A power inverter inverters is a means to supply electricity for devices that use household voltage and current when only a DC power source is available. Connecting a power inverter is useful for portable electrical power; however, you can use a power inverter for more permanent uses as well.
Using the screwdriver, loosen the retaining screw on the power inverter Positive (red) wire insertion socket. Insert wire end firmly into wire socket, and tighten screw so that the Positive lead wire is firmly in place. Loosen retaining screw on the Negative (black) wire insertion socket and insert the end of the second wire firmly into the socket. Tighten the Negative wire insertion socket screw so that the wire is firmly in place.
Connect the third wire to the grounding point on the power inverter. Because the power inverter has a grounding bolt with a hex nut at the end, the stripped end of the wire must be curled with the electrical pliers into a hook to attach to the grounding bolt. Once the wire has been curled, remove the hex nut from the grounding bolt, and slide the hook over the grounding bolt. Install the hex nut, thus clamping firmly the wire hook to the grounding bolt.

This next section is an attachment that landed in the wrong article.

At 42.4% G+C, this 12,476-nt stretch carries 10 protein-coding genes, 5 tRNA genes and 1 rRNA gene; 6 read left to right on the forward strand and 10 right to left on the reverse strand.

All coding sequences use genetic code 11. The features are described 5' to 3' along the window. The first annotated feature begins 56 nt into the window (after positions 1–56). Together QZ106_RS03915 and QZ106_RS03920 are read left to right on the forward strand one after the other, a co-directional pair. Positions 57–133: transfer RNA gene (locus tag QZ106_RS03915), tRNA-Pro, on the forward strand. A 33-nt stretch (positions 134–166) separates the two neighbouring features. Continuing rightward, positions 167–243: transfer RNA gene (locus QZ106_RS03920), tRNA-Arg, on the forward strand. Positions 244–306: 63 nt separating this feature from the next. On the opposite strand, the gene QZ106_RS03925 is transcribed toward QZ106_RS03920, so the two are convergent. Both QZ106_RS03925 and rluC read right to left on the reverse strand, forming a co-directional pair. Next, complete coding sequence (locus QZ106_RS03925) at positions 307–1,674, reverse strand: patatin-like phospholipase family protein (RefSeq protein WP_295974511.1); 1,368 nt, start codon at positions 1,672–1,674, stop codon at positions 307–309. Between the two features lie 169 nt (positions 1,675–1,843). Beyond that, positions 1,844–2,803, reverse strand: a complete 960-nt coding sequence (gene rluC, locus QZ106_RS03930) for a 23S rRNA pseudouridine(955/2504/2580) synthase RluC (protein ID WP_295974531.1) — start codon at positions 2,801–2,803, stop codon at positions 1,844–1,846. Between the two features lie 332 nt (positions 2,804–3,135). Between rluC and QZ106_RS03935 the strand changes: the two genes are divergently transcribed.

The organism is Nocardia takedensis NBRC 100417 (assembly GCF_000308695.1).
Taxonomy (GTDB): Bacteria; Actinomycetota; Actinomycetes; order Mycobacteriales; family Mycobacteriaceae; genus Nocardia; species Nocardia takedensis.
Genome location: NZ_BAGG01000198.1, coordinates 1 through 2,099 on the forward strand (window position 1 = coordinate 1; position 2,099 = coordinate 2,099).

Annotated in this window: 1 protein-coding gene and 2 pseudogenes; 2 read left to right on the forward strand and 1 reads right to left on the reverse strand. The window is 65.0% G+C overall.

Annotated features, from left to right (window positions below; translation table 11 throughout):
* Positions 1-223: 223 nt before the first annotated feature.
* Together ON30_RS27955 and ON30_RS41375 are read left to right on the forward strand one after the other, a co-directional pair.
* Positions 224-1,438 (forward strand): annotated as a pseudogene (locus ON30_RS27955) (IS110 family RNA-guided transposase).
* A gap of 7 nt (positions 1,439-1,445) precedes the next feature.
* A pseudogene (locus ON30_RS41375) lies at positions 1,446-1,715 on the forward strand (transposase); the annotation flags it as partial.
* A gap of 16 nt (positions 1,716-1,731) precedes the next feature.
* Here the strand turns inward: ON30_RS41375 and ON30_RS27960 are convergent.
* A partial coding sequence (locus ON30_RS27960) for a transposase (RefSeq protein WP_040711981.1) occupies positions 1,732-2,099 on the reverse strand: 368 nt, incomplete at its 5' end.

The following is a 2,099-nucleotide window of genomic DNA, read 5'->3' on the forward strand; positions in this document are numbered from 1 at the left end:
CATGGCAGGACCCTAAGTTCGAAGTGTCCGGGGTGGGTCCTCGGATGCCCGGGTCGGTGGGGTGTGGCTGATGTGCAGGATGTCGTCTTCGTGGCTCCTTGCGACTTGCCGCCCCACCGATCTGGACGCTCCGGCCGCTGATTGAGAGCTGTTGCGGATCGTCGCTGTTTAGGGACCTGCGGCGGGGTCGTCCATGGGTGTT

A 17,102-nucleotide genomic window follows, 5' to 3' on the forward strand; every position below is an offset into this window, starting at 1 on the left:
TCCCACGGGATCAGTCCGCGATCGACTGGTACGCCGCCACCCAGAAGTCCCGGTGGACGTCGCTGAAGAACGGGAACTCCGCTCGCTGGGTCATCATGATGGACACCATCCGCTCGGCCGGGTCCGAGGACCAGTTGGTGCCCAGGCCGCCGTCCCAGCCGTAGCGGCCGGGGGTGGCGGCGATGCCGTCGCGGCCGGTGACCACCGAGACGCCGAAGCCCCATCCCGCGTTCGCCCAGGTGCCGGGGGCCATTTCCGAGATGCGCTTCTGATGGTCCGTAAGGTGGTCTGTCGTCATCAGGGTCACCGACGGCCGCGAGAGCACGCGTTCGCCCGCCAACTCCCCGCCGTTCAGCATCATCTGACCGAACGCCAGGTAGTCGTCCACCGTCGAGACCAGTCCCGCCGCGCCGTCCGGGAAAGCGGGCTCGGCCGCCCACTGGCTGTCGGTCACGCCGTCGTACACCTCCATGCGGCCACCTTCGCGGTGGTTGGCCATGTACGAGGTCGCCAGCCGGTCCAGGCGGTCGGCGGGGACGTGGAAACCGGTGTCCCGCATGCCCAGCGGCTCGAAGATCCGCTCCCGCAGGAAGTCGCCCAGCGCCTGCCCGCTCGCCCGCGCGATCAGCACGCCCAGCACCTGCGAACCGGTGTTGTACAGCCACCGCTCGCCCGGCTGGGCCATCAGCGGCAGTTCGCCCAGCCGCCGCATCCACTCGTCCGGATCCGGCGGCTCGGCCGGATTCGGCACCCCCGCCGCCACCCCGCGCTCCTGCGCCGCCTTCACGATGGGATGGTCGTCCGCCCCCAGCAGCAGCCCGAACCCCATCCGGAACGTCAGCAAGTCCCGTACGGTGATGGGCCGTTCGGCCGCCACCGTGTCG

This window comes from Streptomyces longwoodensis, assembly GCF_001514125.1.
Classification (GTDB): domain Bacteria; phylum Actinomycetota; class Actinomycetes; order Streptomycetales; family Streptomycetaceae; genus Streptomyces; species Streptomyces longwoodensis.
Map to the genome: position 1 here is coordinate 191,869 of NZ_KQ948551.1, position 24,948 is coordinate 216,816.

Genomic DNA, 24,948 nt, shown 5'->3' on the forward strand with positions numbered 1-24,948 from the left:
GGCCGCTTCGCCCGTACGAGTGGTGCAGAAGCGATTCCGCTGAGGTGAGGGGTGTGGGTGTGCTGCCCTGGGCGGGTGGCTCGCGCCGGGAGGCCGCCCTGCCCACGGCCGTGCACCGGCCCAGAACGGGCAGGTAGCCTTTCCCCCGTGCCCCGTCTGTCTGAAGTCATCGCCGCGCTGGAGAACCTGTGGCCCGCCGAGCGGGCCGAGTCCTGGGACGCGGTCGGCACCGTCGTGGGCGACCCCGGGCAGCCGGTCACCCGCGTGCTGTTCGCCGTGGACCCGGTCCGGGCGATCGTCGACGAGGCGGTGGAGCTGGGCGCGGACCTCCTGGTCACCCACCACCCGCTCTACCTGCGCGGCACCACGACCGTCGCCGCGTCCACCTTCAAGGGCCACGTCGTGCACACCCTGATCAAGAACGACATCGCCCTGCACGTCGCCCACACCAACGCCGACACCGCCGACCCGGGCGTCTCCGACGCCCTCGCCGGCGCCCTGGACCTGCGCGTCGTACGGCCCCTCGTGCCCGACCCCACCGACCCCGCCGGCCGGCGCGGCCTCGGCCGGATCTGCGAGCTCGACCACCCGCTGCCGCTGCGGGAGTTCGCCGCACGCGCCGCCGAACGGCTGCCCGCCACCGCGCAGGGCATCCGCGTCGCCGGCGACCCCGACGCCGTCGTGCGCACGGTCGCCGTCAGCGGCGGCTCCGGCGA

Connect the ground wire to a properly grounded source. If the power inverter is to be used to power a permanent electrical fixture, the ground wire should be connected to a building electrical ground point. If the power inverter is to be used as a temporary power source, the ground point may be connected to a "chassis ground" point (such as the frame of an automobile, if the power inverter is connected to an automobile battery as the DC power source).
Connect the Negative wire--which is connected to the Negative (black) wire insertion socket--to the negative terminal (-) on the battery. Connect the Positive wire--which is connected to the Positive (red) wire insertion socket--to the positive (+) terminal on the battery. Turn on power inverter switch. The power outlets should be capable of supplying household electrical power.
In the United States, household power is 110-120 VAC, 60 Hz.
Take care not to cross the wires at any point. Cross-wiring the electrical circuit will damage the power inverter, and may cause an electrical fire. Depending on the Wattage rating of the power inverter, the power inverter may generate excessive heat. Keep the power inverter away from any flammable materials.